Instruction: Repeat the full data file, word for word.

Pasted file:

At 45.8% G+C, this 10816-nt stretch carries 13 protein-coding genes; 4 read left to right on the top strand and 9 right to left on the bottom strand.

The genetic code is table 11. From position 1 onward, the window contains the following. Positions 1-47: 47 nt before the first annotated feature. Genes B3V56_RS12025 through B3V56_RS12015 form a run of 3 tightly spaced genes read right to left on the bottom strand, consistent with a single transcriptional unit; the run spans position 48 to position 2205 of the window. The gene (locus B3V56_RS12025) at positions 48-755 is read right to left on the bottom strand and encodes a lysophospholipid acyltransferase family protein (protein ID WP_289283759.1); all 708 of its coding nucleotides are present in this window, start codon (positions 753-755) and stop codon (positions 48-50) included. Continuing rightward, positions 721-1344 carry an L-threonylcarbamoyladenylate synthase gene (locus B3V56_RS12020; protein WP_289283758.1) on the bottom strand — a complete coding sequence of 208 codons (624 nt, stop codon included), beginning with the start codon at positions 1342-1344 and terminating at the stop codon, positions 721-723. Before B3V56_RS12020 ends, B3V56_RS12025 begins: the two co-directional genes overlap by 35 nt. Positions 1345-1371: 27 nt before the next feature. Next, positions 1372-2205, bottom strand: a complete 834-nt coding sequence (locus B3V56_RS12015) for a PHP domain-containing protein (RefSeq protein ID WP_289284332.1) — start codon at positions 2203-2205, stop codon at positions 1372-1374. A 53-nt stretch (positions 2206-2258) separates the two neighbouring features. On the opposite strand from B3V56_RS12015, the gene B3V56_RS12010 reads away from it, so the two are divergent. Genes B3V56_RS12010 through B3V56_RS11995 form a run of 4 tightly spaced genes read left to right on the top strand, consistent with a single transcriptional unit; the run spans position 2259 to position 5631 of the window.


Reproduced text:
At 45.8% G+C, this 10816-nt stretch carries 13 protein-coding genes; 4 read left to right on the top strand and 9 right to left on the bottom strand.

The genetic code is table 11. From position 1 onward, the window contains the following. Positions 1-47: 47 nt before the first annotated feature. Genes B3V56_RS12025 through B3V56_RS12015 form a run of 3 tightly spaced genes read right to left on the bottom strand, consistent with a single transcriptional unit; the run spans position 48 to position 2205 of the window. The gene (locus B3V56_RS12025) at positions 48-755 is read right to left on the bottom strand and encodes a lysophospholipid acyltransferase family protein (protein ID WP_289283759.1); all 708 of its coding nucleotides are present in this window, start codon (positions 753-755) and stop codon (positions 48-50) included. Continuing rightward, positions 721-1344 carry an L-threonylcarbamoyladenylate synthase gene (locus B3V56_RS12020; protein WP_289283758.1) on the bottom strand — a complete coding sequence of 208 codons (624 nt, stop codon included), beginning with the start codon at positions 1342-1344 and terminating at the stop codon, positions 721-723. Before B3V56_RS12020 ends, B3V56_RS12025 begins: the two co-directional genes overlap by 35 nt. Positions 1345-1371: 27 nt before the next feature. Next, positions 1372-2205, bottom strand: a complete 834-nt coding sequence (locus B3V56_RS12015) for a PHP domain-containing protein (RefSeq protein ID WP_289284332.1) — start codon at positions 2203-2205, stop codon at positions 1372-1374. A 53-nt stretch (positions 2206-2258) separates the two neighbouring features. On the opposite strand from B3V56_RS12015, the gene B3V56_RS12010 reads away from it, so the two are divergent. Genes B3V56_RS12010 through B3V56_RS11995 form a run of 4 tightly spaced genes read left to right on the top strand, consistent with a single transcriptional unit; the run spans position 2259 to position 5631 of the window.